Mis

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MIS. A syllable which prefixed to some word signifies some fault or defect; as, misadventure, misprision, mistrial, and the like.

References in classic literature ?
There are about twenty-one missions in this province, most of which were established about fifty years since, and are generally under the care of the Franciscans.
"I refuse to accept this extraordinary mission," Pailleton declared, rising to his feet.
"No, Monsieur: I accepted my mission in good faith.
Neither public nor private influences produce the slightest effect on us, when we have once got our mission. Taxation may be the consequence of a mission; riots may be the consequence of a mission; wars may be the consequence of a mission: we go on with our work, irrespective of every human consideration which moves the world outside us.
"He is now working--in other words, he is now deliberately risking his life--in the Mission to Green Anchor Fields.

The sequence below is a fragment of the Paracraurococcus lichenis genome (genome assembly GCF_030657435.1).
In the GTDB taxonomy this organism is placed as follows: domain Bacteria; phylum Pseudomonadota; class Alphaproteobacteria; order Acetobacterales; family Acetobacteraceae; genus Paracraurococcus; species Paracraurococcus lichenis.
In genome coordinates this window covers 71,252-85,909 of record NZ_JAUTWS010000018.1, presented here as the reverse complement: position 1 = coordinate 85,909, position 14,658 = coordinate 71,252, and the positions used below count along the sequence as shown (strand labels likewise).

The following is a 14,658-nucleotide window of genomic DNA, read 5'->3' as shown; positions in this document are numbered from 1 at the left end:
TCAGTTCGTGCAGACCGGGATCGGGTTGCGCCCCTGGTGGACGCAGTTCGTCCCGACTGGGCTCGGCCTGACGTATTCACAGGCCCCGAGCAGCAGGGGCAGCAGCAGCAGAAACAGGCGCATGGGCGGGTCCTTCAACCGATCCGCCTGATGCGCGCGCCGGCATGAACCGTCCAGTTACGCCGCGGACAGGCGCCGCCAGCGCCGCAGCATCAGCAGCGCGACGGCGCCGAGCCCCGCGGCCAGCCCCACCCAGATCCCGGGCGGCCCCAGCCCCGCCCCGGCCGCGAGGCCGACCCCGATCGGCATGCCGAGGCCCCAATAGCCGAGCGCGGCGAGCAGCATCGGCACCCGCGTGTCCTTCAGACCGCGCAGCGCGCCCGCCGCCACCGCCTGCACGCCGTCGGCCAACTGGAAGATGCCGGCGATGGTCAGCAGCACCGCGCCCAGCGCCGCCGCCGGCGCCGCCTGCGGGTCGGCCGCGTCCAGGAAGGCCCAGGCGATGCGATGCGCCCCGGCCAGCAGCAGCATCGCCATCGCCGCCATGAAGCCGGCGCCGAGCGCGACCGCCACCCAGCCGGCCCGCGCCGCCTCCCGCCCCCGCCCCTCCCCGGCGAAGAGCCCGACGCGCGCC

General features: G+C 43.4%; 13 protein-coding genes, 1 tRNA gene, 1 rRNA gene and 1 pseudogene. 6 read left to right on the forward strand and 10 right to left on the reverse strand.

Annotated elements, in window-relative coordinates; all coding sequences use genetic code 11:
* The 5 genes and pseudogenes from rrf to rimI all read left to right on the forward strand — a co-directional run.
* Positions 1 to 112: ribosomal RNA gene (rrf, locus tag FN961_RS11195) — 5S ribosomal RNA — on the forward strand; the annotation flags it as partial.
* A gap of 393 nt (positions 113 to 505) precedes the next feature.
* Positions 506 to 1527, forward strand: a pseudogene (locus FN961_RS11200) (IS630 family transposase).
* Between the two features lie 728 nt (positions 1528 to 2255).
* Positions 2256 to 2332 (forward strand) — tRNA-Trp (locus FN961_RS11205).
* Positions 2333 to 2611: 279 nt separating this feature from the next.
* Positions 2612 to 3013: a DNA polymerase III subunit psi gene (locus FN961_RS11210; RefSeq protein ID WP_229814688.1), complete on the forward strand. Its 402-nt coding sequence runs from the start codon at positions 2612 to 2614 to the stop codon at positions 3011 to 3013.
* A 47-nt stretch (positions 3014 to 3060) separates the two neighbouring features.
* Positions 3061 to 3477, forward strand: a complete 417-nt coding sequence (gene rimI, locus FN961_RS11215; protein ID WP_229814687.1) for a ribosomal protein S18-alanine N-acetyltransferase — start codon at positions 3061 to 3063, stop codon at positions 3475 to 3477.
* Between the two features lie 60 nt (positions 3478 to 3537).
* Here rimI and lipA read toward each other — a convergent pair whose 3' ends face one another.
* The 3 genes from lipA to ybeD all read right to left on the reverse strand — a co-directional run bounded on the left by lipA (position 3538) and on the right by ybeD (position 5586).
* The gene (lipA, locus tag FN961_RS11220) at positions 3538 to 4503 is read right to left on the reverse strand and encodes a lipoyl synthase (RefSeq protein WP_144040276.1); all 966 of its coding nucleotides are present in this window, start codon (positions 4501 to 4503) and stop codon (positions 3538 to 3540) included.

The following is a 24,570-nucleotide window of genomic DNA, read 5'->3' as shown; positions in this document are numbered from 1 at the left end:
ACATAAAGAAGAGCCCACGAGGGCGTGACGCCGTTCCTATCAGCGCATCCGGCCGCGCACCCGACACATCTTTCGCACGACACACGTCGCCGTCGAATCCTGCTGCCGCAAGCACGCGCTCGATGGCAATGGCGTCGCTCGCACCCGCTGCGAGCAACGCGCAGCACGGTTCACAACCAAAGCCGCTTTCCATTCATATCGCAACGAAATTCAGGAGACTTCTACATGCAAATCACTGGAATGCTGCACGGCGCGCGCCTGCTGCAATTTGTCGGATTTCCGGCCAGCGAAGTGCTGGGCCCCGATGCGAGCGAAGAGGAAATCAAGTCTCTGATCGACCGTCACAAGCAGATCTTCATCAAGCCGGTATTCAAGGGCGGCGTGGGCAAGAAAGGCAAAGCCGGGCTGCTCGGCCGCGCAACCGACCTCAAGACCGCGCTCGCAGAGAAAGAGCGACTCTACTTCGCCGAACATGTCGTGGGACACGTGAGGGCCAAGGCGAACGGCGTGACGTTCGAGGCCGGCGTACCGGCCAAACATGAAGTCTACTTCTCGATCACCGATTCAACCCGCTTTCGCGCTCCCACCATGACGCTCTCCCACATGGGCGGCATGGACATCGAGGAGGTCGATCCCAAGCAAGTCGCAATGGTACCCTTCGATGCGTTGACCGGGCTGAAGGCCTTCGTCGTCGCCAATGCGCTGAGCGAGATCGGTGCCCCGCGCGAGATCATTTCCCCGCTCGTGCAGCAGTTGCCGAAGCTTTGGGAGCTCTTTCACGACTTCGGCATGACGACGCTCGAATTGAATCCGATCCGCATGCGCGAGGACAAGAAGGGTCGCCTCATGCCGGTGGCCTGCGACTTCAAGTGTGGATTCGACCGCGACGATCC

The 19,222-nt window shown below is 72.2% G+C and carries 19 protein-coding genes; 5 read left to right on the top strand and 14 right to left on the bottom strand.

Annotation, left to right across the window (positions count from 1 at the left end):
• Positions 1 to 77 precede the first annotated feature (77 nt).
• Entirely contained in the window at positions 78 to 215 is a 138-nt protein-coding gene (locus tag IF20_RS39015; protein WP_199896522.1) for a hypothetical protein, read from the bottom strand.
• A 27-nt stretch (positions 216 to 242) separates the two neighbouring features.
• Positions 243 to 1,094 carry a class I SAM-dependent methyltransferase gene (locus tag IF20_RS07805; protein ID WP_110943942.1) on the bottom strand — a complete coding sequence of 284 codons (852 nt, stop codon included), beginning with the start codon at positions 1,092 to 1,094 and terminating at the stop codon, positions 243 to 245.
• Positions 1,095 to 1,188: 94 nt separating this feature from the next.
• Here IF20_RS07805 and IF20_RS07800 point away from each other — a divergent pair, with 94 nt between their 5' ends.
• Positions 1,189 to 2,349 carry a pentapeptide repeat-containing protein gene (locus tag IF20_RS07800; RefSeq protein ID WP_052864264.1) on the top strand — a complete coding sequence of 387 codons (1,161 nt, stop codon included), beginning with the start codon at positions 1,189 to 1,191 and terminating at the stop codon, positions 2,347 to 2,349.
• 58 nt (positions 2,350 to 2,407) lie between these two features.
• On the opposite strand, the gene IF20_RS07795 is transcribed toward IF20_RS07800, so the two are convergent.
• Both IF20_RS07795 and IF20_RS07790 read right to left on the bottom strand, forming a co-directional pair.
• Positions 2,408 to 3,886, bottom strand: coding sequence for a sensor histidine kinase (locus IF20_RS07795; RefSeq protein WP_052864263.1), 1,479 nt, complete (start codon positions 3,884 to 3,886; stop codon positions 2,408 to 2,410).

Guillaume Lejean, intrusted with a mission by the French Government, reached Karthoum by way of the Red Sea, and embarked upon the Nile with a retinue of twenty-one hired men and twenty soldiers, but he could not get past Gondokoro, and ran extreme risk of his life among the negro tribes, who were in full revolt.
The colonel respectfully informed His Majesty of Balashev's mission, whose name he could not pronounce.
He clad his soul in armor by means of happening hilariously in at a mission church where a man composed his sermons of "yous." While they got warm at the stove, he told his hearers just where he calculated they stood with the Lord.
Now let us return to the mission with which you wish to charge me; and as I desire to continue to merit the confidence of your Eminence, deign to unfold it to me in terms clear and precise, that I may not commit an error."
The Conservative candidate had announced his intention of addressing a meeting at Blackstable; and Josiah Graves, having arranged that it should take place in the Mission Hall, went to Mr.
At the period of which I am now writing, the home government had decided on sending a special diplomatic mission to one of the native princes ruling over a remote province of our Indian empire.
Fentolin," he added, with the air of one making a last effort to preserve his temper, "the mission with which I am charged is one of greater importance than you can imagine.